EPO Board of Appeal says no to Third Party Opinions filed during appeal proceedings which could and should have been filed earlier
In the recently issued decision of T 2255/15, three sets of third-party observations (TPOs) were filed during the appeal proceedings. As both Article 114(2) EPC and the Rules of Procedure of the Boards of Appeal (RPBA), primarily set out in Article 12, concern the timing of submissions made by parties to the proceedings, an interesting question arose: do the criteria set out in Article 114(2) EPC and Article 12 of the RPBA equally apply to observations by third parties. The Board of Appeal says yes.
The decision in more detail
In first instance proceedings concerning European patent EP1369037, the Opposition Division concluded as follows:
- The subject-matter of claims 1 and 2 as granted was not novel in view of the disclosure of each of D1, D2 and D4.
- The subject-matter of claims 1 and 2 according to AR1 was not novel in view of the disclosure of D2 and D4.
- The subject-matter of claim 1 according to AR2 and AR3 was not novel in view of the disclosure of D4.
- The claims according to AR4 met the requirements of the EPC.
Both the Proprietor and the Opponent appealed: the Proprietor argued that both the claims as granted and those of AR1, AR2 and AR3 are both novel and inventive whilst the Opponent argued that claim 1 of AR4 lacks clarity, contains added subject matter, lacks novelty and lacks inventive step.
TPOs with documents A006, A007, A012, A013, A014 and A015 were submitted during the appeal proceedings on 16 February 2016, 14 November 2018 and 31 May 2019. Novelty objections were submitted based on A006, D3a and A012. Inventive step of the claimed subject-matter was objected to in view of A006 and D3a. Reference was also made to A013.
During the appeal proceedings, the Proprietor requested that none of the aforementioned TPO, or indeed the documents and annexes referred to therein, be admitted into the proceedings on the basis that they were late filed.
In deciding on the admissibility of the TPOs, the Board recognised that in accordance with both Article 115 EPC itself and the case law of the EPO Boards of Appeal, observations by third parties can be filed during appeal proceedings. However, they asserted that Article 115 EPC must not be interpreted in such a way as to grant third parties rights which extend beyond those of the parties to proceedings. In their opinion, as Article 114(2) EPC confers to the bodies of the EPO the discretionary power to disregard submissions not filed in due time, this provision must also apply to observations filed by third parties. On the basis that the Rules of Procedure of the Boards of Appeal (RPBA) specify criteria (e.g. in Article 12(2) and 12(4)) for exercising this discretion during appeal proceedings with respect to the submissions of the parties, the Board concluded that these criteria must also apply to the submissions of third parties.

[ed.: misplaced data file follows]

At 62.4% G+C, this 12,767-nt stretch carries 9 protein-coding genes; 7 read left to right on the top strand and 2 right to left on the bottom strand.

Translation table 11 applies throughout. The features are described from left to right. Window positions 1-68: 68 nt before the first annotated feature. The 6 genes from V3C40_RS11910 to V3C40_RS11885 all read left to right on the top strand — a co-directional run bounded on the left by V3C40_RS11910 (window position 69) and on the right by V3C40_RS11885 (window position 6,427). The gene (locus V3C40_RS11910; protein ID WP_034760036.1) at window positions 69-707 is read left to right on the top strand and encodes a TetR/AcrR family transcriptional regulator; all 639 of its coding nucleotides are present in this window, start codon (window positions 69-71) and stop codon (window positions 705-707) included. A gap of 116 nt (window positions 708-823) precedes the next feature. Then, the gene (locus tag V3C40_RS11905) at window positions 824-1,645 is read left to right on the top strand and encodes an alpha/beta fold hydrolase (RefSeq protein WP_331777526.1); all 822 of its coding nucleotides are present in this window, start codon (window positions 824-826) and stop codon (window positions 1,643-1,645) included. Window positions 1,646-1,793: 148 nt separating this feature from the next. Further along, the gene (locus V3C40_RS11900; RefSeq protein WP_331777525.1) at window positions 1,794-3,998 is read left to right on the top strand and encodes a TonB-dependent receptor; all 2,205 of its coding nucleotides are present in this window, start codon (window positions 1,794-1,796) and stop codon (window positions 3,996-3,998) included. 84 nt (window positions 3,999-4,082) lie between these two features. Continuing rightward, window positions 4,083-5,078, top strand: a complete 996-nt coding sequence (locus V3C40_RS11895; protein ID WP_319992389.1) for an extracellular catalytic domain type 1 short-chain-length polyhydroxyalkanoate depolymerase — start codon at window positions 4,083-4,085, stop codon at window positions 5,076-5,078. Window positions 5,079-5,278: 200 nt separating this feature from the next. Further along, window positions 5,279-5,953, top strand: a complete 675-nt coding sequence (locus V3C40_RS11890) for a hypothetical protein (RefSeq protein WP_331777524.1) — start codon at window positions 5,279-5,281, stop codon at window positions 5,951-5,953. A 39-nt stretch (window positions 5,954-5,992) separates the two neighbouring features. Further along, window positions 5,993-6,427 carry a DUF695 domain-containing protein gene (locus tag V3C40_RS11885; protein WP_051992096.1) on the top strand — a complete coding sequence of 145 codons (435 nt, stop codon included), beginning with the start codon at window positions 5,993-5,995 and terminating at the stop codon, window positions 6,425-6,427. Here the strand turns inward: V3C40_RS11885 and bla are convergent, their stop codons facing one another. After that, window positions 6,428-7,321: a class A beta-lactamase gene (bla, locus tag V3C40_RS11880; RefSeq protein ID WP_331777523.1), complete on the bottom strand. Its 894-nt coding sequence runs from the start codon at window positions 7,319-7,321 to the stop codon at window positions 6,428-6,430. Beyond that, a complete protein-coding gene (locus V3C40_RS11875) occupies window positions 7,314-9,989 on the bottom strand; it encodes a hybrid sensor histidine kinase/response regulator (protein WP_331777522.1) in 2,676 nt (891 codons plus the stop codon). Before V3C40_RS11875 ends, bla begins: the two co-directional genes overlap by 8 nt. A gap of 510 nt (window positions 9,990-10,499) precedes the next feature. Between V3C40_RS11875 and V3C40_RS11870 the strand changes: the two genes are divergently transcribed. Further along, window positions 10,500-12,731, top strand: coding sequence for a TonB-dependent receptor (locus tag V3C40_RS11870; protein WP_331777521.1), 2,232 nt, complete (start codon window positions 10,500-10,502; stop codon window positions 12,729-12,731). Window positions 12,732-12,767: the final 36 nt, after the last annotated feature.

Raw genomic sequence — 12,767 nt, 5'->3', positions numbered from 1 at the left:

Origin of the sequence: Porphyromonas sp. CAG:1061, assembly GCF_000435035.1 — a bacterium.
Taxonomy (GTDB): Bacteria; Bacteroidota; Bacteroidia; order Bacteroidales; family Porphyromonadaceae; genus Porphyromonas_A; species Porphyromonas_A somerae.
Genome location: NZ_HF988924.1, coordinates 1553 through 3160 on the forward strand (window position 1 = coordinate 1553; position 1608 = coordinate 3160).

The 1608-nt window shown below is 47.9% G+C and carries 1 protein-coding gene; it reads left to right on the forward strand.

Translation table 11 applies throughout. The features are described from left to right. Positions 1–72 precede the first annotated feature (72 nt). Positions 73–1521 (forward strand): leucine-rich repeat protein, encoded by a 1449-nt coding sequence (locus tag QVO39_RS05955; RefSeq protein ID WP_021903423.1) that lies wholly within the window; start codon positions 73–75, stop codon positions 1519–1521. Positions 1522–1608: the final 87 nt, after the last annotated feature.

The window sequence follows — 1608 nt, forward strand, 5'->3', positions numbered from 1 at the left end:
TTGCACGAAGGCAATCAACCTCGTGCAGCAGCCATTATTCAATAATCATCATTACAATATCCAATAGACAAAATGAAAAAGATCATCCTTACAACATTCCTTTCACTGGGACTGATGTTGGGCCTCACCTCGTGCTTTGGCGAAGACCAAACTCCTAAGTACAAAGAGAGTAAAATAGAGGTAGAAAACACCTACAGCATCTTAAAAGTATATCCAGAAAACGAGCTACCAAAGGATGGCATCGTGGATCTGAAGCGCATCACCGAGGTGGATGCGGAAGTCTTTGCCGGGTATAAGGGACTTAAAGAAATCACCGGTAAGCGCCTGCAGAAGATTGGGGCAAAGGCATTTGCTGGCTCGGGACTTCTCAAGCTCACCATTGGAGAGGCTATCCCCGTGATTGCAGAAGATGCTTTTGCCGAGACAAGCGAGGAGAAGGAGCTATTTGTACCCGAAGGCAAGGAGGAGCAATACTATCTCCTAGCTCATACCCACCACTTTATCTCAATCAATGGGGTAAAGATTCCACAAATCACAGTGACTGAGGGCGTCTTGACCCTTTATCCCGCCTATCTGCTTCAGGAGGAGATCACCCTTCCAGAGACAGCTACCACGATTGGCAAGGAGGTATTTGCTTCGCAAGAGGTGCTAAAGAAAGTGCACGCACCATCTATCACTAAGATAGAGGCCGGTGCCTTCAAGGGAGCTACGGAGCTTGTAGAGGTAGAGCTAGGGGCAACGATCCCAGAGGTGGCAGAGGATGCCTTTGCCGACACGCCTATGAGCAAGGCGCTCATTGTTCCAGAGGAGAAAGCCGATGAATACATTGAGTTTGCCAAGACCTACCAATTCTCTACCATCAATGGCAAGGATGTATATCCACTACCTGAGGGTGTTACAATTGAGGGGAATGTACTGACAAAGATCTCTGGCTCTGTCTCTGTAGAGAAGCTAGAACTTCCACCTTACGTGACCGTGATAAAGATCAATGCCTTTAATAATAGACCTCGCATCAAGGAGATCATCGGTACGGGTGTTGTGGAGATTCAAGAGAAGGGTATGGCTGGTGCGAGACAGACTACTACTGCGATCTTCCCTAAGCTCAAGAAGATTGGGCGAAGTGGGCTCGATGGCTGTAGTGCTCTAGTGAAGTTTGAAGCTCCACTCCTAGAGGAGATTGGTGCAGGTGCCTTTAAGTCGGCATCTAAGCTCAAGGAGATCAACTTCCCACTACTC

Applying these principles to the three sets of TPOs filed in the present case, the Board noted that none of the objections raised in the TPOs had been raised before in the opposition or appeal proceedings and none constitute a direct and timely response to facts, objections, arguments or evidence on which the decision under appeal is based. Furthermore, the Board noted that the objections contained in each set of TPOs could and should have been made in opposition proceedings.
As the purpose of appeal proceedings is to review the Opposition Division’s decision rather than to start a second opposition proceedings, the Board held both the TPOs, and the submissions made by the Opponent on the basis thereof, inadmissible.
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